Op-Ed: 5 Workout Challenges Every Athlete Should Try

If your training is stale or you want to test yourself, try these challenges.

Personally, I’m not fan of extreme racing — if you’re the type of person who likes competitions, pain, and/or physical punishment, I prefer different kinds of fitness challenges.

When your training gets stale, you want to test yourself, or you’ve invited a buddy to the gym and want some friendly competition, take a look at one of these articles below. 

You’ll be sorry mid workout, but the feeling of accomplishment once it’s over will tempt you to try yet another one of the entries. You should.

Editor’s note: This article is an op-ed. The views expressed herein and in the video are the author’s and don’t necessarily reflect the views of BarBend. Claims, assertions, opinions, and quotes have been sourced exclusively by the author.

kb squat
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1. The Eagle

Who came up with it?

Dan John, weightlifting coach, discus thrower, and American record holder in the Weight Pentathlon.

Why do it?

To improve your work capacity, grip strength and mental toughness.

How to do it

  • Do 8 double kettlebell front squats.
  • Drop the weight to your side and do a farmer’s walk for 40 yards.
  • Repeat this combo for 8 rounds, or until you drop.  

The suggested load for a male is two 24-kilo bells while females should start with 12-kilo bells.

You use 2 kettlebells and never put them down the entire time.  Good luck.

[Related: The 9 Best Kettlebells On the Market]

pause squat
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2. The 100-Rep Challenge

Who came up with it?

Kim Wood, the first full-time strength coach in the NFL. (Now retired, he trained the Cincinnati Bengals.)

Why do it?

Because you like intensity. And if you want to get stronger with a lift, you need to practice it, because strength is a skill. Doing 100 reps with the same lift will test your strength and hopefully improve your lifting technique.

How to do it

  • Pick a barbell lift, pick an appropriate load, and do 100 reps with it.

Not 10 sets of 10; it’s 100 singles. Lift, stop, reset and lift again.

Pick a weight that’s challenging for you, probably somewhere in the area of 40% to 70% of your 1-rep max, and continue doing it over and over until you’ve completed 100 reps. Higher level athletes might use up to 80 percent of their 1-rep max, but we’re talking top top level talent.

Please rest as much as need during this challenge because this can last over an hour.  

You might want to clear the rest of your schedule so you can nap afterwards.

[Related: Why 20-Rep Squats Are the Best and Worst Thing Ever]

Squat Challenges
Photo By UfaBizPhoto / Shutterstock

3. The Birthday Challenge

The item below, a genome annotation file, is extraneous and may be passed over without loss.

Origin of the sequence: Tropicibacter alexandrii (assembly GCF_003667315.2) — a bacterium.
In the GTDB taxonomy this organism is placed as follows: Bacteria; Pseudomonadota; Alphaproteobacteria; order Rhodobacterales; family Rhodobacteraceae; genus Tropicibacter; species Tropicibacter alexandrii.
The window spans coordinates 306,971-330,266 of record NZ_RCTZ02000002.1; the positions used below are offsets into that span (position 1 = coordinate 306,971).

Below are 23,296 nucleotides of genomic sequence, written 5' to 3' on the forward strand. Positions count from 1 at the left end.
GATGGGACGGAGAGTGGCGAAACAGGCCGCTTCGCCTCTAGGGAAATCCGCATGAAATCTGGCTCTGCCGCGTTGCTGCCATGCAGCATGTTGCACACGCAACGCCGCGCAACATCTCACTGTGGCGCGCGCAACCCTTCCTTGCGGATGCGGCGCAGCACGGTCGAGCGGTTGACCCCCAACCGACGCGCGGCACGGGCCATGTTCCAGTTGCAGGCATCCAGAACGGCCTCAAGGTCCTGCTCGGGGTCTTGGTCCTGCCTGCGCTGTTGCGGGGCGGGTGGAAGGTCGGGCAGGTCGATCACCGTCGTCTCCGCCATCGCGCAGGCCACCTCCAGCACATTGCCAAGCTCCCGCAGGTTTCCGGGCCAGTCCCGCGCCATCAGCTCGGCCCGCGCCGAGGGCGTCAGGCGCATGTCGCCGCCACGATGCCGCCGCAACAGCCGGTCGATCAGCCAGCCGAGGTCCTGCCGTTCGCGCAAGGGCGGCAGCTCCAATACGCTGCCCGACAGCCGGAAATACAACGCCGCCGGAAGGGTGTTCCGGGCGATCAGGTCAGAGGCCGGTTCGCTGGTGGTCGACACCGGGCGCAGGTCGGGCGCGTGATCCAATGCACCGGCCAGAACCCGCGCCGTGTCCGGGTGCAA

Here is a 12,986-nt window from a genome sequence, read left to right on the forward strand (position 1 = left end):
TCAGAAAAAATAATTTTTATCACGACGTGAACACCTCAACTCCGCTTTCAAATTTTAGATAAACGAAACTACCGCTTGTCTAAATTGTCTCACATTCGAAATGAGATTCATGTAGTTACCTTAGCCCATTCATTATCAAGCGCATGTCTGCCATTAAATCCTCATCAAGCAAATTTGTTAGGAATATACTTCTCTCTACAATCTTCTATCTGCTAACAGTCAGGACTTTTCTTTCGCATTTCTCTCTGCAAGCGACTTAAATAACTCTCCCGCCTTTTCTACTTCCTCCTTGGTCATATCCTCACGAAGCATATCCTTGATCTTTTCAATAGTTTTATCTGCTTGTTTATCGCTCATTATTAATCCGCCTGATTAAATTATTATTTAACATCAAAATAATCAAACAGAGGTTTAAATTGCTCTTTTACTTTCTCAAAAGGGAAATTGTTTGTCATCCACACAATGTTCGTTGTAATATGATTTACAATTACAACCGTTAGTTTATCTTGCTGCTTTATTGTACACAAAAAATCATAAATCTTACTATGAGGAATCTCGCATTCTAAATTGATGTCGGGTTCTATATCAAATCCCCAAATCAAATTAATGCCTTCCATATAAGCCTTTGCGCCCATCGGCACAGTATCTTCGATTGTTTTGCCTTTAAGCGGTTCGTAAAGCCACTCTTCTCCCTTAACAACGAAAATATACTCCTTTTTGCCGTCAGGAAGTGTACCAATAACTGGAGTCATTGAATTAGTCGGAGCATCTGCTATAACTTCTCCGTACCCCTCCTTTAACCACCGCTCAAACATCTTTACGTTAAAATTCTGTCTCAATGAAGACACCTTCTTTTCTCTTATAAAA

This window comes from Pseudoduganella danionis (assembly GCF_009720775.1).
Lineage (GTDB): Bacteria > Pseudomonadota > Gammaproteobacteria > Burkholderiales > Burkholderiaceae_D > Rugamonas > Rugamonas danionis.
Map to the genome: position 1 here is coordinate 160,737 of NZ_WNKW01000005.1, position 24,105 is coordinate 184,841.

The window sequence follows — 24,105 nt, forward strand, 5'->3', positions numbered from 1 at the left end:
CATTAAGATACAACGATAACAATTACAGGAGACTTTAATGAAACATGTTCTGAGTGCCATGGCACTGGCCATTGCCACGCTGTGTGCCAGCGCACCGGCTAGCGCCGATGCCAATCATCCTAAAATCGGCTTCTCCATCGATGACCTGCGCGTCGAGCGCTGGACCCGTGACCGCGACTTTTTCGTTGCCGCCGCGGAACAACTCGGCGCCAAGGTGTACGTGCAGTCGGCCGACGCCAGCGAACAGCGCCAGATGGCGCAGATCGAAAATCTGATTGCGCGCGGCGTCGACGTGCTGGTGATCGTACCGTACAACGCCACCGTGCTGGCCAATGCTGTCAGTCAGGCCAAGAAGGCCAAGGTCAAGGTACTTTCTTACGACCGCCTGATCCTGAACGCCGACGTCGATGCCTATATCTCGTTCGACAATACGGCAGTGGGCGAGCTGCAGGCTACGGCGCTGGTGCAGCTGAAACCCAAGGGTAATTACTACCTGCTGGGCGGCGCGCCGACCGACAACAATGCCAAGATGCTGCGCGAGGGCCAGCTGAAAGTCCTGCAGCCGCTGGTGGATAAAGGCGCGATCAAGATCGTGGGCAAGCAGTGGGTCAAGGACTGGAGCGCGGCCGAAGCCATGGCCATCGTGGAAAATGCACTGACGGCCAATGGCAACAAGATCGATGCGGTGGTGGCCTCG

Who came up with it?

Me. 

Why do it?

To test your relative strength as you get older. And you get to eat your cake afterwards guilt free.

How to do it

  • Around your birthday, choose a barbell lift (deadlift, squat, press or row variation) and put your current bodyweight on the bar (or close enough) and do the same reps as your age.

Unlike the 100-rep challenge, it’s not a single after single. Do as many reps as you can before technical failure and rest and repeat until you’re done. Then it’s party time.

Chin-Up Guide

4. Chin-Up Challenge

Who came up with it?

I’ll claim it.

Why do it?

There’s no bodyweight exercise that tests your relative strength better than a chin up. This will improve your pulling power, grip strength and the size of your lats. And it works the biceps too.

If you can raise your arms to flex after this, you should.

How to do it

  • This is a every minute on the minute (EMOM) workout.
  • Start with 3 reps every minute on the minute.
  • When you can no longer get 3 reps go down to 2 reps per minute, and when you can’t get to 2 reps, go down to one per minute until you cannot do another rep with good form.

Keep track of the amount of reps you do and try to beat it next time.

kettlebell swing
Lyashenko Egor/Shutterstock

5. The 10,000 Swing Program

Who came up with it?

Dan John.

Why do it?

That’s a good question. I performed this many years ago and after I finished it, just looking at a kettlebell made me queasy.

Like the 100-rep challenge, strength is a skill that needs to be practiced, and practice it you will with this challenge.  Combining low rep strength exercises with high rep KB swings will improve your overall strength, conditioning and your ability to grind.

This program is brutal.

How to do it

Dan explains it better than me in this article, but here are the basics.

This is a 4 trainings a week, 5-week program. At the end, you’ll have completed 10,000 swings.

You’ll pick 4 strength movements, a press variation or two, a pull variation, and a squat variation. And you’ll do one of those per workout per week. (For example, weighted dips, weighted chin ups, double kettlebell front squat and a bench press.)

Men will swing a 24-kilo bell and women 12 or 16 kilo bell.

Here how’s it’s structured on chin-up day.

  • 10 swings
  • 1 Chin up
  • 15 swings
  • 2 chin ups
  • 25 swings
  • 3 chin ups
  • 50 swings

Rest and repeat for 5 rounds. That’s 500 swings and 30 chin ups.

tired athlete
lunamarina/Shutterstock

Wrapping up

Challenges are a great way to shake things up, bust through plateaus and to improve your strength and conditioning, and this is all done in the comfort of your own gym.

No mud required. 

Featured image via Niyaz Tavkaev/Shutterstock

Shane McLean

Shane McLean

Shane McLean is a Certified Personal Trainer who’s worked with a wide variety of clients, from the general population client all the way to ex-Navy seals and college athletes.

Shane is a big believer in seeing exercise as a gift for the body and never a punishment — exercise should be as enjoyable as possible and never just a “work” out.

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